The Port of Rotterdam in the Netherlands, Europe‘s largest commercial port, has been pursuing an ambitious programme to adapt to the consequences of climate change since 2008. It focuses on flood protection, which the port operator is addressing in close cooperation with the city administration, the Dutch government, and companies located in the port area.
Based on calculations that assume a rise in sea level of 35 to 85 centimetres during the period from 1990 to 2100, the project partners studied the flood risk for all sectors of the port and established a detailed plan of measures. For example, electric power lines threatened by flooding were waterproofed or elevated, and buildings at risk were augmented with flood-protection technology. Furthermore, there is now a Disaster Management Plan that assures that in the case of flooding all work can be stopped according to an orderly procedure and then be resumed as soon as possible. For all new structures, the risk of regularly occurring flooding in the future must be taken into account from the outset, and appropriate protective measures included in their design.
fig. 4.18 > The arc-shaped gates of the Maeslant Barrier close when the Rotterdam metropolitan area is threatened by a storm surge. It protects the city and the port from high water levels.
Port authorities have also set a target for reducing greenhouse gas emissions by port and industrial operations by 95 per cent by 2050. After all, the emissions by businesses in the port area account for one-fifth of the total emissions of the Netherlands. Methods to achieve this ambitious goal include:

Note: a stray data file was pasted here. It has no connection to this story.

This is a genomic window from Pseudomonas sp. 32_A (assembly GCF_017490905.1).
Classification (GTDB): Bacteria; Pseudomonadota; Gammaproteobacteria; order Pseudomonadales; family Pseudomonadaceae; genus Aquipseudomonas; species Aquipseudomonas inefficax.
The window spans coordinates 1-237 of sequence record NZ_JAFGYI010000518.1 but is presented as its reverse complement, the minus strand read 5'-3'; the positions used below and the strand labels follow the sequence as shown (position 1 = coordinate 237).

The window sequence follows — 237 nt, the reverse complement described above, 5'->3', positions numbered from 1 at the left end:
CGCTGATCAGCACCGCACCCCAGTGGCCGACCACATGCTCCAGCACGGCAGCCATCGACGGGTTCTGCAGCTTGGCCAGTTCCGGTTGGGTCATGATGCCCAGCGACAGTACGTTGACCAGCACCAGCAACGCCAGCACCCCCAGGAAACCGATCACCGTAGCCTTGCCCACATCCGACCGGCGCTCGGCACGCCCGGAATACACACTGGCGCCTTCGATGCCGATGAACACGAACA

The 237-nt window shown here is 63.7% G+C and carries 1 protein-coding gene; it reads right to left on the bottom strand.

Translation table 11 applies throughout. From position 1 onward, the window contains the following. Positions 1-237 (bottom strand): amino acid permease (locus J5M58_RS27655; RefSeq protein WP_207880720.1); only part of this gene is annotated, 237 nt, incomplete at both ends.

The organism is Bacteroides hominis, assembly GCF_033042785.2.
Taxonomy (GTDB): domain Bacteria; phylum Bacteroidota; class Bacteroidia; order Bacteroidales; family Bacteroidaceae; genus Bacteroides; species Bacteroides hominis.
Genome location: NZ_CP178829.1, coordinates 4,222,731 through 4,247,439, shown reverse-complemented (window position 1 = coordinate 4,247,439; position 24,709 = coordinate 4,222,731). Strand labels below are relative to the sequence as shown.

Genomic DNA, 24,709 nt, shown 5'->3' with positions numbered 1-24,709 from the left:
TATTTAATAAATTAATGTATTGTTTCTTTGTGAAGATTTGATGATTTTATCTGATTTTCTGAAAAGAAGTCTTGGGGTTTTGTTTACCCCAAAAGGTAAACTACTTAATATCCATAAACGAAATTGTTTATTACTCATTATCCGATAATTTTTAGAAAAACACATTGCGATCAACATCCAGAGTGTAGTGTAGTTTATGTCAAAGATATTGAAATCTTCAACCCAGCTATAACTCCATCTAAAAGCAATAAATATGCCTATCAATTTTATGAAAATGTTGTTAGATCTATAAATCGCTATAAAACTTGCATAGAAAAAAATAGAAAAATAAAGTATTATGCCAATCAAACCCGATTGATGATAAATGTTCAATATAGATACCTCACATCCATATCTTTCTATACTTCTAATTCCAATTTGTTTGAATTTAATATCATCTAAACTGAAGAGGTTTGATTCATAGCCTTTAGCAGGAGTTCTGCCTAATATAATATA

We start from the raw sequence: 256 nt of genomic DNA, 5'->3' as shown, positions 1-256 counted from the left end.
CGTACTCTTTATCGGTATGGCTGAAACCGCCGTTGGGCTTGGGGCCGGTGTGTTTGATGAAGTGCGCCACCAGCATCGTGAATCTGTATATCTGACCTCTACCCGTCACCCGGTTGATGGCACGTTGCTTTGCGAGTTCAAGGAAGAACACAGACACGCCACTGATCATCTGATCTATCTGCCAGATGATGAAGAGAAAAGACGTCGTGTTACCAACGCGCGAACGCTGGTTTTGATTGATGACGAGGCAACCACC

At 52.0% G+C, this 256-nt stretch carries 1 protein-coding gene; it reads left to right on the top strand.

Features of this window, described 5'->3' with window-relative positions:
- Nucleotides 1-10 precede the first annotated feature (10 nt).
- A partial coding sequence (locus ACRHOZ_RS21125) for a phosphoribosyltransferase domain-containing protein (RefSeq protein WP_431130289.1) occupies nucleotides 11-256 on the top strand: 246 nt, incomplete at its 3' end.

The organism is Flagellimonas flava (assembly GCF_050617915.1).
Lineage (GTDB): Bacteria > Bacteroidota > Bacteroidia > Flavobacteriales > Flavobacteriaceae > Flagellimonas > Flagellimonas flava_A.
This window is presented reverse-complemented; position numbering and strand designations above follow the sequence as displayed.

Through the digitalization of many information streams, the approximately 30,000 ships that call at the Port of Rotterdam each year can be processed more efficiently. This includes the timely sending of accurate arrival times to the ships.
Scientific studies in the Port of Rotterdam have shown that if all of the container ships arriving in 2018 had known twelve hours in advance when they were expected in the port (known as “just in time arrivals”), the ships’ commanders could have reduced the speed of their ships accordingly, allowing reductions in fuel use and emission levels of four per cent.
Another field trial in December 2020 found savings of as much as eight or nine per cent when the captains received precise instructions up to 24 hours before port entry, and were able to adjust their ship’s speed accordingly.